PLEASE NOTE: Unlike the other offered Jacobellis card-used photos, this one is actually not a "contact proof," but rather an "enlargement" from the original negative. As such, it is still designated as a Type I original photo by PSA/DNA.
Please note: All 9 of the Jacobellis card-used photos in this auction (Lot #s 523 to 531) were photographed for our catalog in BGS holders, but have since been removed from those holders and authenticated by leading expert Henry Yee at PSA/DNA. Our updated online images now show the photos unencapsulated. Each offering comes with a Full LOA from PSA/DNA.
THE "GOLDEN AGE OF BASEBALL CARDS" PHOTO ARCHIVE: Featuring the Collections of William Jacobellis, Bob Olen, William C. Greene and More
Recent meteoric growth in our hobby's "card-used photo" sector can largely be traced to this very archive. When the Type I original photos of Topps/Bowman photographers William Jacobellis and Bob Olen first surfaced at auction in 2014, the terminology of "contact proof" was still relatively unknown. Now, any advanced photo collector immediately recognizes the extraordinary quality and value of Jacobellis contact proofs, as evidenced by the nearly $7,000 paid for Mickey Mantle's 1956 Topps photo in our August 2017 auction. Meanwhile, in that same sale, Olen's 1965 Topps photo of Joe Namath—described by expert Henry Yee as "the single most important football photograph ever offered"—hit the whopping record total of $66,000. And that marks the fourth time in the past 5 years that a card-used photo has reached such an echelon, with Mantle's 1951 Bowman and 1952 Topps photos selling for $72,000 and $60,000, while a 1933 Goudey Gehrig photo by Charles Conlon likewise garnered $60,000.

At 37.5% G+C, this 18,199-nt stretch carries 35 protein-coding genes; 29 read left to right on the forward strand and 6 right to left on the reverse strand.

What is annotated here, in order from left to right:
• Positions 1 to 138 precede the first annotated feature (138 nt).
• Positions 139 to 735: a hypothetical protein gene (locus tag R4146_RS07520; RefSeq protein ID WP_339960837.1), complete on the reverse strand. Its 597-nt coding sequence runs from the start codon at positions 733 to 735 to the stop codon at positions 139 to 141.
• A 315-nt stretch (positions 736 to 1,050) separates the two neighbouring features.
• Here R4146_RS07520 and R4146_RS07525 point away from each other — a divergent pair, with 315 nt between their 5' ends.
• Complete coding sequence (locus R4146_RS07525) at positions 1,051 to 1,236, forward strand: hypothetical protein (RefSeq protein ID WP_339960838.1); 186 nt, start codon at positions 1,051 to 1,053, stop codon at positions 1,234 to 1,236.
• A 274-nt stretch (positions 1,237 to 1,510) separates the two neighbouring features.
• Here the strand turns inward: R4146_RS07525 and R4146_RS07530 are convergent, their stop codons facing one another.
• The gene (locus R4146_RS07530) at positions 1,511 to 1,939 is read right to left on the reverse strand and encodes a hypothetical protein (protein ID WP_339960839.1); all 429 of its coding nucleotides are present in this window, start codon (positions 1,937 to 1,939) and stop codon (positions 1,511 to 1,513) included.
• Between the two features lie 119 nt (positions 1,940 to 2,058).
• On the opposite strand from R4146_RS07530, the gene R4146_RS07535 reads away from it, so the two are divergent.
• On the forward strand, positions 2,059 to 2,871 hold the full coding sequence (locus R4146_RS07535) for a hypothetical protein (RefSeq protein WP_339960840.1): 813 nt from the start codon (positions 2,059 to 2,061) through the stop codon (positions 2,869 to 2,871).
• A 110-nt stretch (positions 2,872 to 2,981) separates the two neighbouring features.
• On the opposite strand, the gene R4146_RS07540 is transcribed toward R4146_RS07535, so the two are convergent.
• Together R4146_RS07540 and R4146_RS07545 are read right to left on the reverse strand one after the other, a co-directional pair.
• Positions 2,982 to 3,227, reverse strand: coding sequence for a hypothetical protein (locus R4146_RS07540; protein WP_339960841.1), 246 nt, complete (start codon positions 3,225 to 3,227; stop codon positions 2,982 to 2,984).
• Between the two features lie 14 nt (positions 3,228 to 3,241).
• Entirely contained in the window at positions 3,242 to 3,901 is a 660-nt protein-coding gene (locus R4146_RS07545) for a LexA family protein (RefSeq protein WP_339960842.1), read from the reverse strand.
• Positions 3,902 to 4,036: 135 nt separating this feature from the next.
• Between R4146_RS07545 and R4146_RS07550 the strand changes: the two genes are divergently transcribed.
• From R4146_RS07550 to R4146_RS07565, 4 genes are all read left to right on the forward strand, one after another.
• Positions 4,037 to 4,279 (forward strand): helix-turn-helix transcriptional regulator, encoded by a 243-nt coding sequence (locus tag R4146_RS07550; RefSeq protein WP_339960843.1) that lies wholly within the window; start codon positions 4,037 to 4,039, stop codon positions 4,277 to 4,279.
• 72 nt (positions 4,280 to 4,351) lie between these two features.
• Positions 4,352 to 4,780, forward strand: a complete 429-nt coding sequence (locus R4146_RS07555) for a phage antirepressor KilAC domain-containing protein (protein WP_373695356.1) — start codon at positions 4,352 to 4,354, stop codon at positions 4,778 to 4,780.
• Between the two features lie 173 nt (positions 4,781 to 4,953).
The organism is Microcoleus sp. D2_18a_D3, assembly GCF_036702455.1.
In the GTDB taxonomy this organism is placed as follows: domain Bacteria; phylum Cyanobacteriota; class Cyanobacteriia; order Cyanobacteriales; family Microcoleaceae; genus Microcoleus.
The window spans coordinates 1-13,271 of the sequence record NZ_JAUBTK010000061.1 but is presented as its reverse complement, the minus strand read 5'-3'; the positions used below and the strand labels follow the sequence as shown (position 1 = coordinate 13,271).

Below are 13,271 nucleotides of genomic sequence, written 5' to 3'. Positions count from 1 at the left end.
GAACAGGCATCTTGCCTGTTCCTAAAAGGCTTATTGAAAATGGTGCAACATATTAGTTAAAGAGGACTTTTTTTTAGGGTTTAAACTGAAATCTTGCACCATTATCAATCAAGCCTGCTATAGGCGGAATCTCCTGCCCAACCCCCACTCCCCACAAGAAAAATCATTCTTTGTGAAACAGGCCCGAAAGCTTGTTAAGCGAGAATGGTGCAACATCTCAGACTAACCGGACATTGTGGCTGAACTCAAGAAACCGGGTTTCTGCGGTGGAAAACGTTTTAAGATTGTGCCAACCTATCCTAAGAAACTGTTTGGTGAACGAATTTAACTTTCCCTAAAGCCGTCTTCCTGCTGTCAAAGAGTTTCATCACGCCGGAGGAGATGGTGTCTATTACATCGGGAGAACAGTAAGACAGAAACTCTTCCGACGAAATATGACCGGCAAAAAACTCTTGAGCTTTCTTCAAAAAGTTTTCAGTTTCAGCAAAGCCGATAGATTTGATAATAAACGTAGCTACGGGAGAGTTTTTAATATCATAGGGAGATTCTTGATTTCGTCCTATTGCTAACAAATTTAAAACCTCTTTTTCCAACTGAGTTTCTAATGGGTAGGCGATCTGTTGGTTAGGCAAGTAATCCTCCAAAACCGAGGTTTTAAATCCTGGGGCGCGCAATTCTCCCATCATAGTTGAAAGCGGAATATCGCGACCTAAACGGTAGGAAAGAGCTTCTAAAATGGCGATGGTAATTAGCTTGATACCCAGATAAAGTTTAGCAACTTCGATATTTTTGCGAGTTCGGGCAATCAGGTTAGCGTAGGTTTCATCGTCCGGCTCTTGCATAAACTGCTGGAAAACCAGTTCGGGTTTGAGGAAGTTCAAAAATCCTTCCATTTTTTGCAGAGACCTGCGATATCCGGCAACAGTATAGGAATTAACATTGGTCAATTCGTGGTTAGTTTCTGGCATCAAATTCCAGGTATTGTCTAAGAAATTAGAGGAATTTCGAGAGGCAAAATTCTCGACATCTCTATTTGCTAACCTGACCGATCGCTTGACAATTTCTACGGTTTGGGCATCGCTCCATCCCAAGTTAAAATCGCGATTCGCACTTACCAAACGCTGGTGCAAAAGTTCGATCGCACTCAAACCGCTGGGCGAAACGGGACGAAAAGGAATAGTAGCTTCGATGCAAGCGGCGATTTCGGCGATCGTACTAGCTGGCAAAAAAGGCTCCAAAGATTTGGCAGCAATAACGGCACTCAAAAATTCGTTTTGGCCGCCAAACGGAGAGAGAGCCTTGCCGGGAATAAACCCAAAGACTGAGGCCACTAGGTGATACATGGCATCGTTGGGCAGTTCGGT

Thus, it's with great pride and pleasure that we present another impressive selection from the "Golden Age" archive. Each unique piece from the William Jacobellis Collection carries the Jacobellis copyright stamp and has received a Full LOA from PSA/DNA. These contact proofs represent the ultimate in crystal-clear image quality and are essentially the closest thing to the negative itself. Simply put, the contact-proof development process was not employed for everyday news-service photos printed on a tight publication deadline, but rather was reserved for specialized, studio-caliber purposes such as card production by Topps, Bowman and other leading companies. Dimensions are 4x5 (with a distinctive black border) and condition averages EX-MT.
Here we can see much more of Thomson and the Polo Grounds (site of his Shot Heard Round the World) than on '52 Bowman #2. Pinkish discoloration on front and publication notations on reverse.